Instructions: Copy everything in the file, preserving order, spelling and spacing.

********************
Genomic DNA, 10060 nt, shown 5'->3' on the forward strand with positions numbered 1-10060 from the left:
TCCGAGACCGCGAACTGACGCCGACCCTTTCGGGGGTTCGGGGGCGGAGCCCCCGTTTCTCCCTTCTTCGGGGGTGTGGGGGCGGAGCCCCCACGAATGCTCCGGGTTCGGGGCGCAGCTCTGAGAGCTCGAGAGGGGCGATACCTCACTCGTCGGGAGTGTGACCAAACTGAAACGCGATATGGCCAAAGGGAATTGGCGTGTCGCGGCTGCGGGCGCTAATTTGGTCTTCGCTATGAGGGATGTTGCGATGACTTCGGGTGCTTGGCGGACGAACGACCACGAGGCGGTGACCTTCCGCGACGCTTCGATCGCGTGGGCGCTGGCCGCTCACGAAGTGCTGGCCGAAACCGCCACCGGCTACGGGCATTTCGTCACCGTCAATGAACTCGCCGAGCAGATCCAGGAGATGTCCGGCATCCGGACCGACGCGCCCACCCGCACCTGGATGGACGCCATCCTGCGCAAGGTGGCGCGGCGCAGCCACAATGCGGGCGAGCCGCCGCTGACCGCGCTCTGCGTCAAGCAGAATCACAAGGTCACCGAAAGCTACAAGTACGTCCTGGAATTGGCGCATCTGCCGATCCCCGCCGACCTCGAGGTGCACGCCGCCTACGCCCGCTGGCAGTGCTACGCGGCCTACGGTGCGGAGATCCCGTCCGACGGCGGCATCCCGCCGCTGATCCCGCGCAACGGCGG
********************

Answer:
Genomic DNA, 10060 nt, shown 5'->3' on the forward strand with positions numbered 1-10060 from the left:
TCCGAGACCGCGAACTGACGCCGACCCTTTCGGGGGTTCGGGGGCGGAGCCCCCGTTTCTCCCTTCTTCGGGGGTGTGGGGGCGGAGCCCCCACGAATGCTCCGGGTTCGGGGCGCAGCTCTGAGAGCTCGAGAGGGGCGATACCTCACTCGTCGGGAGTGTGACCAAACTGAAACGCGATATGGCCAAAGGGAATTGGCGTGTCGCGGCTGCGGGCGCTAATTTGGTCTTCGCTATGAGGGATGTTGCGATGACTTCGGGTGCTTGGCGGACGAACGACCACGAGGCGGTGACCTTCCGCGACGCTTCGATCGCGTGGGCGCTGGCCGCTCACGAAGTGCTGGCCGAAACCGCCACCGGCTACGGGCATTTCGTCACCGTCAATGAACTCGCCGAGCAGATCCAGGAGATGTCCGGCATCCGGACCGACGCGCCCACCCGCACCTGGATGGACGCCATCCTGCGCAAGGTGGCGCGGCGCAGCCACAATGCGGGCGAGCCGCCGCTGACCGCGCTCTGCGTCAAGCAGAATCACAAGGTCACCGAAAGCTACAAGTACGTCCTGGAATTGGCGCATCTGCCGATCCCCGCCGACCTCGAGGTGCACGCCGCCTACGCCCGCTGGCAGTGCTACGCGGCCTACGGTGCGGAGATCCCGTCCGACGGCGGCATCCCGCCGCTGATCCCGCGCAACGGCGG